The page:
Friday, November 11, 2011

Publishers Weekly Picks

By Peg Brantley Writer at Work, Stumbling Toward Publication
These are PW's choices for the best crime fiction of the year. They are apparently simply chosen by staffers, and if they argue, I suppose the senior staffer wins.

The End of Everything
Megan Abbott (Little, Brown/Reagan Arthur)
This psychological thriller charts the friendship of two 13-year-old girls in pre-cellphone suburban America, one of whom disappears a few weeks before their eighth-grade graduation.

Started Early, Took My Dog

Kate Atkinson (Little, Brown/Reagan Arthur)
Semiretired PI Jackson Brody returns to his Yorkshire hometown to trace the biological parents of a woman adopted in the 1970s, but finds only questions in this intensely plotted, multilayered novel.

Rory Clements (Bantam)
John Shakespeare, the playwright’s older brother and spy, seeks the truth behind the mysterious disappearance of the colonists of Roanoke, Va., in this first-rate Tudor historical full of intricate plots.

Hurt Machine
Reed Farrell Coleman (Tyrus)
Razor-edged contemporary whodunits don’t get much better than Coleman’s seventh Moe Prager mystery, in which the Brooklyn PI, recently diagnosed with cancer, looks into the stabbing murder of his ex-wife’s estranged sister.

A Simple Act of Violence
R.J. Ellory (Overlook)
A must-read for noir fans, this crime thriller charts the efforts of Det. Robert Miller to catch a serial killer strangling women in an upscale Washington, D.C., neighborhood.

Field Gray
Philip Kerr (Putnam/Marian Wood)
Set in 1954 with flashbacks to the 1930s and ’40s, Kerr’s outstanding seventh Bernie Gunther novel finds the tough, wisecracking Berlin cop under interrogation by the U.S. authorities for his role in saving the life of the future East German spy master, the real-life Erich Mielke.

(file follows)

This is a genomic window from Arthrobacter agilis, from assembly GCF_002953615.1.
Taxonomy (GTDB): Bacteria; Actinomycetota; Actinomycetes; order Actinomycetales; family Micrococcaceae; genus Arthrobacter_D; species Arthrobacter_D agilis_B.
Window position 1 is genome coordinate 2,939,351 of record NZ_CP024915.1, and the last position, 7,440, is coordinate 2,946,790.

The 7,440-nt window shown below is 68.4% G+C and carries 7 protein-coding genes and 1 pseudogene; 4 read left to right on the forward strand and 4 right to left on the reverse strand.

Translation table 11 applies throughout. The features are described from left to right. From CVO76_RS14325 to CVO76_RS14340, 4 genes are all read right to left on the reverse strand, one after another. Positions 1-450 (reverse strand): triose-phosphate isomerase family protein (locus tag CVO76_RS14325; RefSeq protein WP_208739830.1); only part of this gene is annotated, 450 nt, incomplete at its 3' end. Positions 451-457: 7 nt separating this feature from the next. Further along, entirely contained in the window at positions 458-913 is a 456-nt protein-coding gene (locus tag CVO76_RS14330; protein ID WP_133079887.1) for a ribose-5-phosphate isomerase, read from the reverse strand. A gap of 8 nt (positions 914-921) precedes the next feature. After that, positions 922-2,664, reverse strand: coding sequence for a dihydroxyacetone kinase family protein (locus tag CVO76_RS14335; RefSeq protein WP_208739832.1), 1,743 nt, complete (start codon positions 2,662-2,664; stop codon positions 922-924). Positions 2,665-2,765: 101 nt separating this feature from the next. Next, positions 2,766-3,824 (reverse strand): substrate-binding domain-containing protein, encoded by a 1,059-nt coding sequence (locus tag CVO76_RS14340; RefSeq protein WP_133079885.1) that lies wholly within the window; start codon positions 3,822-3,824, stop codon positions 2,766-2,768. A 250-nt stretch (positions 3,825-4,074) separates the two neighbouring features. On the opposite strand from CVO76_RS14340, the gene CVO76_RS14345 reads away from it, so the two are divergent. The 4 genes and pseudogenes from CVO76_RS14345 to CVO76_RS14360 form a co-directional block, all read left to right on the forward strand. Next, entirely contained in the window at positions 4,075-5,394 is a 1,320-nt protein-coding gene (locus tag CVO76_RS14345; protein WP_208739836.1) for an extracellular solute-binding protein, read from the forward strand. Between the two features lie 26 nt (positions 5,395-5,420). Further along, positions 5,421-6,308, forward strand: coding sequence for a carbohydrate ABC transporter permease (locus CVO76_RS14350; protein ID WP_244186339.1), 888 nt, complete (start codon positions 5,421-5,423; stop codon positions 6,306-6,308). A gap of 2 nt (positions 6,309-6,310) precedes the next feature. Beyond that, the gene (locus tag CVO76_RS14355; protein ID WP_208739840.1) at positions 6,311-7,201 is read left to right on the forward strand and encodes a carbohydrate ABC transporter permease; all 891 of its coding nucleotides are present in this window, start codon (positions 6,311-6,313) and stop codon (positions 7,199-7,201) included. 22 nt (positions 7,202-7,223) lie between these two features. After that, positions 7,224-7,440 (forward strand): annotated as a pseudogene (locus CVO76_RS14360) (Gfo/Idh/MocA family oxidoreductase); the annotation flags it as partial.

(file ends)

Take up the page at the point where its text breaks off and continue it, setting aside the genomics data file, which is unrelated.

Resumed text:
The Most Dangerous Thing

Laura Lippman (Morrow)
Childhood friends, long since splintered off, uneasily reunite after the death of one of their own, in this unsettling stand-alone from Lippman, who sets the action in the Baltimore suburb where she grew up.

A Trick of the Light
Louise Penny (Minotaur)
Chief Inspector Gamache of the Québec Sûreté and his team look into the mysterious death of a woman ­found with a broken neck in the garden of artist Clara Morrow­in this subtle seventh entry in this acclaimed traditional series.

Two for Sorrow

Nicola Upson (Harper)
Upson upsets readers’ expectations with a surprise three-quarters into her psychologically rich third Josephine Tey mystery, in which the author of The Daughter of Time draws inspiration for her novel-in-progress from the 1903 execution of two women convicted for murdering babies.

Which of these have you read? I confess I have not read one of them. Not one.
Are you more (or less) compelled to read books that appear on lists such as this one?
What were your favorites for the year?


  1. I have heard of most of them, but haven't read any yet. Laura Lippman's novel appeals to me most, but I often avoid books that are nominated for awards because they're usually too slow for me.

  2. I've read A TRICK OF THE LIGHT. In fact, I reviewed it on this blog, back in August.

    The only other one I might read is Laura Lippman's THE MOST DANGEROUS THING.
    I feel the same way as L.J. about most award-nominated books.

  3. Have been reading A Trick of the Light for some time now...

  4. Nope. Haven't read any of them yet, but I'll take a look and see if any catch my interest. Thanks for posting, Peg.


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